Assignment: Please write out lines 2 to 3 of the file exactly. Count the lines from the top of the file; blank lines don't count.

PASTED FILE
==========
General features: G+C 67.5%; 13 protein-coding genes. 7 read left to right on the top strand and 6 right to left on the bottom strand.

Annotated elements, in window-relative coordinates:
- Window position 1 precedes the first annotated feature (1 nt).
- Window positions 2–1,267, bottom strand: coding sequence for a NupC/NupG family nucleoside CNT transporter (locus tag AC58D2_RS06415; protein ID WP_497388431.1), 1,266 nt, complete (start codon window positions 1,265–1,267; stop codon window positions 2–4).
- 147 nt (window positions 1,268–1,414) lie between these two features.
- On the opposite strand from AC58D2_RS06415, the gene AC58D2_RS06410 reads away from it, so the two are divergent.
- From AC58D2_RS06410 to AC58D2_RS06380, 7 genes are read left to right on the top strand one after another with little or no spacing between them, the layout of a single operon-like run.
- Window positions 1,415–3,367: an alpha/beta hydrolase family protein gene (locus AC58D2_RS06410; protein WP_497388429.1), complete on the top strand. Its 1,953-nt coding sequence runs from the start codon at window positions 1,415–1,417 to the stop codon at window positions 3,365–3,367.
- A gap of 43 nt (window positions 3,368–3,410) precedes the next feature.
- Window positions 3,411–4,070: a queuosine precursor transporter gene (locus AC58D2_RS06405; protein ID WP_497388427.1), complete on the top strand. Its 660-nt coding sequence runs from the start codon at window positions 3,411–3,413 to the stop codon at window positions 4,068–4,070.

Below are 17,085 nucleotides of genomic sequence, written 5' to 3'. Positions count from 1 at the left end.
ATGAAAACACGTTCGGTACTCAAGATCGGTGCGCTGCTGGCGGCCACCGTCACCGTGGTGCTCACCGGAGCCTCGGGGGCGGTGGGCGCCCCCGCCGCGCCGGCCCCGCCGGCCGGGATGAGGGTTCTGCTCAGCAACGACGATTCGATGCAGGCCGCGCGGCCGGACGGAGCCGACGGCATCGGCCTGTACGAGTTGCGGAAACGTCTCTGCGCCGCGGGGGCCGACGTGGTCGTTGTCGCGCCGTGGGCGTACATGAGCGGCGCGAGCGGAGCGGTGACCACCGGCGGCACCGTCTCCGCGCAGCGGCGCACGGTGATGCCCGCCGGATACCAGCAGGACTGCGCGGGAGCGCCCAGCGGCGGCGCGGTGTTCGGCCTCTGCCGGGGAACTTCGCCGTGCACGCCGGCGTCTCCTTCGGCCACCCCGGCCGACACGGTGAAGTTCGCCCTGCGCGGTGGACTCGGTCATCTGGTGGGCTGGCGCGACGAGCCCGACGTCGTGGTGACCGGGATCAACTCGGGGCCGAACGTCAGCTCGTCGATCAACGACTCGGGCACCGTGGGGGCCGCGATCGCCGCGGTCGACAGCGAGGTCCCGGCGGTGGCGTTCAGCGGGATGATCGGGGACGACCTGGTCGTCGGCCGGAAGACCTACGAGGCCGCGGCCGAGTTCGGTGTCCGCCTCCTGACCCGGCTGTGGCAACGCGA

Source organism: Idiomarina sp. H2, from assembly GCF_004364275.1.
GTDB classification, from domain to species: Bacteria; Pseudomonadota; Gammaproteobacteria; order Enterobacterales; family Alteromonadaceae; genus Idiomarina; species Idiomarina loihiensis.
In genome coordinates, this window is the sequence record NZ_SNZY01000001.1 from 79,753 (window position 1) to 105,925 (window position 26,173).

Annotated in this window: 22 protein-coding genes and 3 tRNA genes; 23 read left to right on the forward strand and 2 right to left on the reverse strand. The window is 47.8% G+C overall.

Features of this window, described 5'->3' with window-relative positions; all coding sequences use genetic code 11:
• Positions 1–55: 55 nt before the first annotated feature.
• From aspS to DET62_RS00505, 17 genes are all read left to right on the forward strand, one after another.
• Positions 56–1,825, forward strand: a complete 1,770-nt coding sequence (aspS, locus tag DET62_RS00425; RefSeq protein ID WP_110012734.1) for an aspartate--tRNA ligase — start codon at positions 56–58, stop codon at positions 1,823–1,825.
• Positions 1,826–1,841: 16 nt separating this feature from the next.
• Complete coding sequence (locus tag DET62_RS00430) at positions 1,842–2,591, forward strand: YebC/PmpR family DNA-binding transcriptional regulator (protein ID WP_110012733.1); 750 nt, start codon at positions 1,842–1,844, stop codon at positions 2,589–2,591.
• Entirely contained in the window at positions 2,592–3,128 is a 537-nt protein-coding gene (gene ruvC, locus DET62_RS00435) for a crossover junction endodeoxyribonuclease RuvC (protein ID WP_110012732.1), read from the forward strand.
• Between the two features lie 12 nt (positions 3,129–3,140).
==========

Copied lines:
Annotated elements, in window-relative coordinates:
- Window position 1 precedes the first annotated feature (1 nt).